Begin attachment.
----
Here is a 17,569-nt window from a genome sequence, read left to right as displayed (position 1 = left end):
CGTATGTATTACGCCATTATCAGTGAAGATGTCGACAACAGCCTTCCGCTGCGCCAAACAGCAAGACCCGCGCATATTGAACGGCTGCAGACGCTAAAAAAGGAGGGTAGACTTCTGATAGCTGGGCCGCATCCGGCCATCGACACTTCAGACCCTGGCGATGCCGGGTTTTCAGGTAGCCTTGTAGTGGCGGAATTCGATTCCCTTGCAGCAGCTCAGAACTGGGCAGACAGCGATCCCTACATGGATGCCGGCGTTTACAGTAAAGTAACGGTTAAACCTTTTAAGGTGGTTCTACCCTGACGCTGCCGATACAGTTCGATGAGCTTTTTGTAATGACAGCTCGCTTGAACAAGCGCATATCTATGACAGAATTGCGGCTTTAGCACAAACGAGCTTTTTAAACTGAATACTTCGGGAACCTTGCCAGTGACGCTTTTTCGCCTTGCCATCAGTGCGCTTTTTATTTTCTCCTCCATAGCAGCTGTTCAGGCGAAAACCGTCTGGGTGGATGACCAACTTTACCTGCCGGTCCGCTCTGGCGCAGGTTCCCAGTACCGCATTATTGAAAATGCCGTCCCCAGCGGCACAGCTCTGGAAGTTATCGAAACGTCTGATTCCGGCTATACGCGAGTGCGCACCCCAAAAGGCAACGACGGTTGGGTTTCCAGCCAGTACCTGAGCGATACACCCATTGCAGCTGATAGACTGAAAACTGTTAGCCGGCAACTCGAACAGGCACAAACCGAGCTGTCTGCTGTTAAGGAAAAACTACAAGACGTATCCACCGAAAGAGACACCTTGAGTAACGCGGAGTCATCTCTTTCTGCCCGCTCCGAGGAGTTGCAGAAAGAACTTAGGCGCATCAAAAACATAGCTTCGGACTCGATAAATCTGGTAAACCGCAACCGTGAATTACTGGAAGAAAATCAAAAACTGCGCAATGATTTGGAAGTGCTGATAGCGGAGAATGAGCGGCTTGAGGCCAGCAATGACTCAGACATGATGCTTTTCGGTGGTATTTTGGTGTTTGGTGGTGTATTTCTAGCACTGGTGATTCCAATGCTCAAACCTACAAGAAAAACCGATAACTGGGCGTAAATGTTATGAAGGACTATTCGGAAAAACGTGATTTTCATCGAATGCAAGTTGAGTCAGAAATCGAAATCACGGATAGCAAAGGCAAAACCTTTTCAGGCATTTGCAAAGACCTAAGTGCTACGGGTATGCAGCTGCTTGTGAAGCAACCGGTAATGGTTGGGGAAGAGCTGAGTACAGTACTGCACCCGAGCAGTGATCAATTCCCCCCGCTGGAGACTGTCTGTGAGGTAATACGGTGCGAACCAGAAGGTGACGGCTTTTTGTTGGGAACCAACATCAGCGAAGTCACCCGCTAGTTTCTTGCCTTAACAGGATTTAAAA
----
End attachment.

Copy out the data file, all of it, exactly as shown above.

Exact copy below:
Here is a 17,569-nt window from a genome sequence, read left to right as displayed (position 1 = left end):
CGTATGTATTACGCCATTATCAGTGAAGATGTCGACAACAGCCTTCCGCTGCGCCAAACAGCAAGACCCGCGCATATTGAACGGCTGCAGACGCTAAAAAAGGAGGGTAGACTTCTGATAGCTGGGCCGCATCCGGCCATCGACACTTCAGACCCTGGCGATGCCGGGTTTTCAGGTAGCCTTGTAGTGGCGGAATTCGATTCCCTTGCAGCAGCTCAGAACTGGGCAGACAGCGATCCCTACATGGATGCCGGCGTTTACAGTAAAGTAACGGTTAAACCTTTTAAGGTGGTTCTACCCTGACGCTGCCGATACAGTTCGATGAGCTTTTTGTAATGACAGCTCGCTTGAACAAGCGCATATCTATGACAGAATTGCGGCTTTAGCACAAACGAGCTTTTTAAACTGAATACTTCGGGAACCTTGCCAGTGACGCTTTTTCGCCTTGCCATCAGTGCGCTTTTTATTTTCTCCTCCATAGCAGCTGTTCAGGCGAAAACCGTCTGGGTGGATGACCAACTTTACCTGCCGGTCCGCTCTGGCGCAGGTTCCCAGTACCGCATTATTGAAAATGCCGTCCCCAGCGGCACAGCTCTGGAAGTTATCGAAACGTCTGATTCCGGCTATACGCGAGTGCGCACCCCAAAAGGCAACGACGGTTGGGTTTCCAGCCAGTACCTGAGCGATACACCCATTGCAGCTGATAGACTGAAAACTGTTAGCCGGCAACTCGAACAGGCACAAACCGAGCTGTCTGCTGTTAAGGAAAAACTACAAGACGTATCCACCGAAAGAGACACCTTGAGTAACGCGGAGTCATCTCTTTCTGCCCGCTCCGAGGAGTTGCAGAAAGAACTTAGGCGCATCAAAAACATAGCTTCGGACTCGATAAATCTGGTAAACCGCAACCGTGAATTACTGGAAGAAAATCAAAAACTGCGCAATGATTTGGAAGTGCTGATAGCGGAGAATGAGCGGCTTGAGGCCAGCAATGACTCAGACATGATGCTTTTCGGTGGTATTTTGGTGTTTGGTGGTGTATTTCTAGCACTGGTGATTCCAATGCTCAAACCTACAAGAAAAACCGATAACTGGGCGTAAATGTTATGAAGGACTATTCGGAAAAACGTGATTTTCATCGAATGCAAGTTGAGTCAGAAATCGAAATCACGGATAGCAAAGGCAAAACCTTTTCAGGCATTTGCAAAGACCTAAGTGCTACGGGTATGCAGCTGCTTGTGAAGCAACCGGTAATGGTTGGGGAAGAGCTGAGTACAGTACTGCACCCGAGCAGTGATCAATTCCCCCCGCTGGAGACTGTCTGTGAGGTAATACGGTGCGAACCAGAAGGTGACGGCTTTTTGTTGGGAACCAACATCAGCGAAGTCACCCGCTAGTTTCTTGCCTTAACAGGATTTAAAA